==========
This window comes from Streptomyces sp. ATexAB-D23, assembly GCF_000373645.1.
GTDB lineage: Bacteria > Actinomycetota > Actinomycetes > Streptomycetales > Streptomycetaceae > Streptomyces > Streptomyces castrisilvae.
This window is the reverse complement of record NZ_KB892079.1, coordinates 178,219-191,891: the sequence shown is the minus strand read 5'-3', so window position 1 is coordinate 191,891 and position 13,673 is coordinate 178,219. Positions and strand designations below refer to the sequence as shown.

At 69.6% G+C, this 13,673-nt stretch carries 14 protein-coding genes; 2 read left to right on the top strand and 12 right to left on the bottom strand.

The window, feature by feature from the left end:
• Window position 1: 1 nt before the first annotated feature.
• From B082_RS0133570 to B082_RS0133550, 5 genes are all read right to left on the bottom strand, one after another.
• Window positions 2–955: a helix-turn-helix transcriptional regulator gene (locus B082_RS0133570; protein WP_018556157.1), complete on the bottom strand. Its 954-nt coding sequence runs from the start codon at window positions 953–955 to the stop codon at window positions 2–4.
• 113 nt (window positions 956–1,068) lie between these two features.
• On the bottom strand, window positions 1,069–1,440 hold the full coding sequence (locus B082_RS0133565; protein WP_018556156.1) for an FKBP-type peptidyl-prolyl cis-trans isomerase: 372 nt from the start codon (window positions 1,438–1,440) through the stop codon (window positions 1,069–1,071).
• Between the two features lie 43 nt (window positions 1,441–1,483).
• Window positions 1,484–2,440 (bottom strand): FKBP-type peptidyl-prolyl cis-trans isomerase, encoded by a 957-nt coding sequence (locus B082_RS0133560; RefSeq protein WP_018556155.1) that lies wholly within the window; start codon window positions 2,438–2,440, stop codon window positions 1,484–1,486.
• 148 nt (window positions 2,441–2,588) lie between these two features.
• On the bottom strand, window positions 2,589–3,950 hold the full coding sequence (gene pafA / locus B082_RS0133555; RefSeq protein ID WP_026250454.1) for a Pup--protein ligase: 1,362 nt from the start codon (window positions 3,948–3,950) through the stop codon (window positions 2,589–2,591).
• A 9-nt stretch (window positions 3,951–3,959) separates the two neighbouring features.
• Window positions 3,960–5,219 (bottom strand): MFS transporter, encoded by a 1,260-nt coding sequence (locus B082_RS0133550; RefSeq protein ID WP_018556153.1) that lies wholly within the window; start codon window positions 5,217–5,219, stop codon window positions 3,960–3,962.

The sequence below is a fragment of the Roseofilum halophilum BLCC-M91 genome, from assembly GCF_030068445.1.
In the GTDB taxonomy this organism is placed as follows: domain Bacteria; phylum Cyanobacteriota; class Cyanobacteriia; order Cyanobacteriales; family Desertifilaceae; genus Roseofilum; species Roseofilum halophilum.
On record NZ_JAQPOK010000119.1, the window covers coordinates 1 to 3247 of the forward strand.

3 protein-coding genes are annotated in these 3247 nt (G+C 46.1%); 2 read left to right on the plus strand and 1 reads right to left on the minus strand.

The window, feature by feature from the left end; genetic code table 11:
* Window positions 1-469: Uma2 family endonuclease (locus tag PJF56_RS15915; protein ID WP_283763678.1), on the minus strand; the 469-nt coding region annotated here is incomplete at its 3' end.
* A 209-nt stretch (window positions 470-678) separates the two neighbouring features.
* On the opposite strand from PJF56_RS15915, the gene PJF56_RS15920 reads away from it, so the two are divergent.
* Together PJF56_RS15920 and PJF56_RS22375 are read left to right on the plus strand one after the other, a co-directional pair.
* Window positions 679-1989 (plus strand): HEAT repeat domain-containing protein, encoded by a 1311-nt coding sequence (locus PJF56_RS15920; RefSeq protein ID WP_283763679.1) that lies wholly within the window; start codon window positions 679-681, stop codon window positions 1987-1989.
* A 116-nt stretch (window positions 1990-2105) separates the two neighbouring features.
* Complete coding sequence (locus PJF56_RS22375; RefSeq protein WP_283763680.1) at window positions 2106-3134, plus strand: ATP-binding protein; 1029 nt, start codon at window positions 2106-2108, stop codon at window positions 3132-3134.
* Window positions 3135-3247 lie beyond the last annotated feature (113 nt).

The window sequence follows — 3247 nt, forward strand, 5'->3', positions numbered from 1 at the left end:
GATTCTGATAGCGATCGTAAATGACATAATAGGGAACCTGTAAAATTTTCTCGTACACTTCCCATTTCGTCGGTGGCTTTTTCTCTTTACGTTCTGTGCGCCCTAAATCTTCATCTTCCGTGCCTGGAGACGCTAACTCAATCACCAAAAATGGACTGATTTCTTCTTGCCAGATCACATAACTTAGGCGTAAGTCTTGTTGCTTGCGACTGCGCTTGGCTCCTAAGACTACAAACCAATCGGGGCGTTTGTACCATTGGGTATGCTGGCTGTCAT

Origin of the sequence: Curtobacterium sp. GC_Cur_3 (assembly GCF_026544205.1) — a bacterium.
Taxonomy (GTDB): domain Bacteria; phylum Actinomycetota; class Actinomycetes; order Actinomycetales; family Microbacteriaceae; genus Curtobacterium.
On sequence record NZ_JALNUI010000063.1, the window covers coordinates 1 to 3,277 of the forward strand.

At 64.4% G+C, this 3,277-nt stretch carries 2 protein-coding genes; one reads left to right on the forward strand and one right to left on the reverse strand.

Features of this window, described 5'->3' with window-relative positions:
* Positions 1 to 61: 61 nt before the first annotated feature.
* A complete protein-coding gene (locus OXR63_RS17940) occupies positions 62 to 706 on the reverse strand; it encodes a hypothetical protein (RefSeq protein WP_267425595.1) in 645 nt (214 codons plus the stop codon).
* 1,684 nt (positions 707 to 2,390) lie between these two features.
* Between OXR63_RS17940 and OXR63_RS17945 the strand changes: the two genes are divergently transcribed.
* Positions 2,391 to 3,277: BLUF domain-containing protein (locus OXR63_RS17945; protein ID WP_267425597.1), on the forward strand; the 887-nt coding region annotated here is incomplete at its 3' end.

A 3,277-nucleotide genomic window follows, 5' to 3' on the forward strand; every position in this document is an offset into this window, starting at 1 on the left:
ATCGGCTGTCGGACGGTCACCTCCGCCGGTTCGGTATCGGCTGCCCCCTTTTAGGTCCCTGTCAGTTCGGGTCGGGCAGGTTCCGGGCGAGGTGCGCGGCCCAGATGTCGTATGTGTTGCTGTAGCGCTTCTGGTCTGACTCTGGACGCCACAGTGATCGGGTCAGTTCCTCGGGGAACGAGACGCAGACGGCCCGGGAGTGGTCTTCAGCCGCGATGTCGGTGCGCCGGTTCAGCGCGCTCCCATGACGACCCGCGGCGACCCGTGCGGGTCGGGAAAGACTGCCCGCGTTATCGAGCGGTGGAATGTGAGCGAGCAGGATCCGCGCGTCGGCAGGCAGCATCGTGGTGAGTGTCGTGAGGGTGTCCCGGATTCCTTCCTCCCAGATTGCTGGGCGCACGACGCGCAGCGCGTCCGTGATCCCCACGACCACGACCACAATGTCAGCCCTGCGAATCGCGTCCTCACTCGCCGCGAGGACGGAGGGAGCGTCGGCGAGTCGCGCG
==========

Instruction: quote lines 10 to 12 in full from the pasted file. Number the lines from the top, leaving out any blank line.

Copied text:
• On the bottom strand, window positions 1,069–1,440 hold the full coding sequence (locus B082_RS0133565; protein WP_018556156.1) for an FKBP-type peptidyl-prolyl cis-trans isomerase: 372 nt from the start codon (window positions 1,438–1,440) through the stop codon (window positions 1,069–1,071).
• Between the two features lie 43 nt (window positions 1,441–1,483).
• Window positions 1,484–2,440 (bottom strand): FKBP-type peptidyl-prolyl cis-trans isomerase, encoded by a 957-nt coding sequence (locus B082_RS0133560; RefSeq protein WP_018556155.1) that lies wholly within the window; start codon window positions 2,438–2,440, stop codon window positions 1,484–1,486.